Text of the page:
Lots of Canadians turn to real estate investing as a way to make money. Unfortunately, people like James Steinhubl can make real estate investments look like sketchy territory. He ran a scam where he collected money and credit information from investors to buy properties and then default on the mortgages, leaving the investors holding the bag for the mortgages and not refunding their fees. Ultimately, he defrauded investors of almost $4 Million and ended up in jail.
James Steinhubl Behind Bars
Dale Miller was one of those duped by Steinhubl, and he told CBC that he only found out about the scam when two other people claimed ownership of the investment property that was supposed to only belong to him. He couldn’t get out of it by declaring bankruptcy because of the fraud involved in the transaction.
Steinhubl was sentenced to 42 months in prison back in 2011, but was acquitted on 15 charges of fraud over $5,000 at the time. While he was out on parole after serving his sentence, this acquittal was taken to the Alberta Court of Appeal who recently reversed it and extended his sentence for another 2 ½ years.
As unfortunate as this story is, the questions we should be asking is... How can you avoid being taken in by a fraudster like him?
Investigate Business Opportunities Thoroughly
Before investing in real estate, especially through an individual or private group, make sure you are handed a contract that is vetted thoroughly by your own lawyer. Even then, there can be issues. Steinhubl’s scam looked legitimate on the surface since he owned 31 properties through his company, Canadian Best Homes. The sum of money that investors were required to initially hand over may have not been enough for most to give it a second thought, much less seek legal advice.
Beware of “Buy it Now”
As with anything else in life, if someone is coming to you with an opportunity that is only good for a limited time, it generally means that they don’t want to give you time to investigate your options. Fraudsters are great at talking and will have very good reasons that explain why the offer is on a limited timeline, but alarm bells should sound if you are being urged to do it immediately.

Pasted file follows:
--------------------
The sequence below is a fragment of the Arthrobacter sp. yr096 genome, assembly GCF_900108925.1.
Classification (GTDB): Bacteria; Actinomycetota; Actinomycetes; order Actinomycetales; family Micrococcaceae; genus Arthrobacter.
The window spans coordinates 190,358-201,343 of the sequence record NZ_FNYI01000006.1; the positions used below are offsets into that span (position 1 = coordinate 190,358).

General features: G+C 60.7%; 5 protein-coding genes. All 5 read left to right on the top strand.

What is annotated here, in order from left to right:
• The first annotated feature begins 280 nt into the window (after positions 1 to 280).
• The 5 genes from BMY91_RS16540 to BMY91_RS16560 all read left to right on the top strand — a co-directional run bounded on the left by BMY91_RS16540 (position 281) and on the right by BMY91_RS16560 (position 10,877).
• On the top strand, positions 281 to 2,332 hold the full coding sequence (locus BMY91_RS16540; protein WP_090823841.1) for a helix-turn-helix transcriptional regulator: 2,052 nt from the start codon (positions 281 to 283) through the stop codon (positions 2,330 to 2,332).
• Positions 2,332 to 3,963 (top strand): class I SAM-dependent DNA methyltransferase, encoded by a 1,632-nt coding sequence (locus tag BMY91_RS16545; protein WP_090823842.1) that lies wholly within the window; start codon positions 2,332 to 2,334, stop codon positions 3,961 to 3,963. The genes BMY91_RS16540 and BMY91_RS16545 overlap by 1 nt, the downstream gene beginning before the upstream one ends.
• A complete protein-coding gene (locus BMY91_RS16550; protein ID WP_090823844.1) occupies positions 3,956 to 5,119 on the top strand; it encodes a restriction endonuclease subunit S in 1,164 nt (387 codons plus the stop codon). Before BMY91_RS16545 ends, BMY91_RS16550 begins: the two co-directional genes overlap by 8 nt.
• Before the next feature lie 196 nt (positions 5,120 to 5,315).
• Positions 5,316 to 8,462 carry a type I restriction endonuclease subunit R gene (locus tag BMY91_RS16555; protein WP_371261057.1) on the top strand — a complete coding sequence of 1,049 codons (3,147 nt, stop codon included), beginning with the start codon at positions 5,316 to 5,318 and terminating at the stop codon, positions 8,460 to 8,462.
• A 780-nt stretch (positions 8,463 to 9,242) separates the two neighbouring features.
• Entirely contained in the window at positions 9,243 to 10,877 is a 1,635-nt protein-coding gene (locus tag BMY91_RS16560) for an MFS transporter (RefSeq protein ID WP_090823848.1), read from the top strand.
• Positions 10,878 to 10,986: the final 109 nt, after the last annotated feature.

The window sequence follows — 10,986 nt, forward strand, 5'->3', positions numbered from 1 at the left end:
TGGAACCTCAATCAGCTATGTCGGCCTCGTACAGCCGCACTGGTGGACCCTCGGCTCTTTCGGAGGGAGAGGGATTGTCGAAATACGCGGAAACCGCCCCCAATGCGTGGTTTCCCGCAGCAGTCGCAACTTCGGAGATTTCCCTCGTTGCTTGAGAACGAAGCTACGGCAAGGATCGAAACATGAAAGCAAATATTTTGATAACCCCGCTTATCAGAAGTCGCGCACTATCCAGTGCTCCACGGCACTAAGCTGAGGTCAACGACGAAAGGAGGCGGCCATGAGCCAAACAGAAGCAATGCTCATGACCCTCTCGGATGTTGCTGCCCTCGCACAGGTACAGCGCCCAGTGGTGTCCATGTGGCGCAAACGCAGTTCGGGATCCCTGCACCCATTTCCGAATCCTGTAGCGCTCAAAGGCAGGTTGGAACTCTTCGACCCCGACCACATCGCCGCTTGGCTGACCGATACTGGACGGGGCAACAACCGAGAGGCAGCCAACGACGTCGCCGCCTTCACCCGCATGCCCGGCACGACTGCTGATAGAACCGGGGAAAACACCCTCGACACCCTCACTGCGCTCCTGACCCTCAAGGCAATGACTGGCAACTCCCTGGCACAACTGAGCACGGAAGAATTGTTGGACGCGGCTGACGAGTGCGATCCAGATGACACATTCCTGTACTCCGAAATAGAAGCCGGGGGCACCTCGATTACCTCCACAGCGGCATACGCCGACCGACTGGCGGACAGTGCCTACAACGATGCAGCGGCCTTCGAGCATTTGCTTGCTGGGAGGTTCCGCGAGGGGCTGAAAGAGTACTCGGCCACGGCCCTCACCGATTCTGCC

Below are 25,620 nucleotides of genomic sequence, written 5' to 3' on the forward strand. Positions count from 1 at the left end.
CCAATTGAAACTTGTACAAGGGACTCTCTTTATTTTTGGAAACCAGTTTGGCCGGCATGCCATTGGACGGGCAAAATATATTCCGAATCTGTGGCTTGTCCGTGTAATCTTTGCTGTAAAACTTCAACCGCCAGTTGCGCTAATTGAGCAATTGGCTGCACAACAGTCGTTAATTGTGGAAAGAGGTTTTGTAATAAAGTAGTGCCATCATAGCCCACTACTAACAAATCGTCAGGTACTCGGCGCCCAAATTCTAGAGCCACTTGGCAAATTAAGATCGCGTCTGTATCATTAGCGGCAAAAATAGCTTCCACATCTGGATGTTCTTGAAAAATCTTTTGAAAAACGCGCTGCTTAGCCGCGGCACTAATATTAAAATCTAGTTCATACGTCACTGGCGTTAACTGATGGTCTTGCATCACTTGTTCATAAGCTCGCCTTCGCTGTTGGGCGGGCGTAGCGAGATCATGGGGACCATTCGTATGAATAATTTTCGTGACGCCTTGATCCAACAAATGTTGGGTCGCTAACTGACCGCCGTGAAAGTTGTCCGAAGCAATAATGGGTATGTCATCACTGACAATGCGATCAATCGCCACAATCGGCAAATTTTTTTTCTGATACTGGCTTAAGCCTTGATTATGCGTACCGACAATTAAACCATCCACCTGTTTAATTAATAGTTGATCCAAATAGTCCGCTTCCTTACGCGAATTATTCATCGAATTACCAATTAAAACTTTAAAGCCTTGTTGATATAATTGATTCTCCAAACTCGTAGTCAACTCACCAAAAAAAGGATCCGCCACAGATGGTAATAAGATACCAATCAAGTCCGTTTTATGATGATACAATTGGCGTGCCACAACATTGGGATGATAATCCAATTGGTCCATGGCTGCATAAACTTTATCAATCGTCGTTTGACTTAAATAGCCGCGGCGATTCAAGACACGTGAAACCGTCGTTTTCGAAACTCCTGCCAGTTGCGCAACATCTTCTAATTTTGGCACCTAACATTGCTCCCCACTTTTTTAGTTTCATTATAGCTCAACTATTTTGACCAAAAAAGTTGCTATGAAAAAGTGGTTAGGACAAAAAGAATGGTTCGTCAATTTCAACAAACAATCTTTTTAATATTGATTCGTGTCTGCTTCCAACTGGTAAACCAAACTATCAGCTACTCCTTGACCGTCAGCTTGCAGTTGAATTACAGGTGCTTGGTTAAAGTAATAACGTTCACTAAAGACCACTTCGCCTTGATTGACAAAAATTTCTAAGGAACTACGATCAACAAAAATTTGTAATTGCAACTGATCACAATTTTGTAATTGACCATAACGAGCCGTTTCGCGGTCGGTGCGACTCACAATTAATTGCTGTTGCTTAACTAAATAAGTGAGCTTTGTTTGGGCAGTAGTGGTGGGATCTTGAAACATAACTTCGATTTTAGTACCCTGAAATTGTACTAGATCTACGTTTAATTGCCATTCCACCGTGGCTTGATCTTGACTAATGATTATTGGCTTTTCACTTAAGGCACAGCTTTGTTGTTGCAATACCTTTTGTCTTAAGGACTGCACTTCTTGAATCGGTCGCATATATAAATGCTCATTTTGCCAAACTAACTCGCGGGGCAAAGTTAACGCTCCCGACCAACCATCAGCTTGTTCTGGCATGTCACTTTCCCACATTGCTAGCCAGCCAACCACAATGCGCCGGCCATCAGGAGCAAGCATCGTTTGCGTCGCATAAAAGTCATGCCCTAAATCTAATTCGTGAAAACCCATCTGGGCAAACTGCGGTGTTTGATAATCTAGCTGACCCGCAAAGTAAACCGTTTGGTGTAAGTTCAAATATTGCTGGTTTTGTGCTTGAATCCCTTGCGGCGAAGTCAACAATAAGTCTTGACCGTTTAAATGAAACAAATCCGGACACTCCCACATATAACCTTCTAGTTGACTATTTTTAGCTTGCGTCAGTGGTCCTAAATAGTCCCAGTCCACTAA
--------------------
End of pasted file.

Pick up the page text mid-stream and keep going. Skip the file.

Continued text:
If an investment sounds too good to be true - it is, just walk away!
Educate Yourself on Real Estate Investment
Real estate investment is a complex animal, but it doesn’t have to be. That being said, your real estate investment education shouldn’t begin and end with reading a copy of Rich Dad, Poor Dad by Robert Kiyosaki. While there are good ideas in the book and others by Kiyosaki, don’t rely on a book written primarily about the American real estate market before you start handing money over to anyone. There are real estate investment courses available at many local colleges and universities across Canada, and excellent books on the subject such as Commercial Real Estate Investing in Canada by Claude and Pierre Boiron. Look for books and courses like this that go into the gritty details of the Canadian real estate market.
Real Estate Investing is Not For Everyone
If you don’t have the time to educate yourself on real estate investment, you may not have the time to participate in it. Investing in real estate is a very different thing from investing in the stock market. It should be treated as a side business, not as a separate basket for investments. If you’re looking for a bona fide way to invest in real estate, check out the Smith Manoeuvre. This will allow you to pay down your mortgage faster while using your home as investment equity, without requiring you to hand over any money to a shady group or individual.
For more information on the Smith Manoeuvre and advice on mortgages: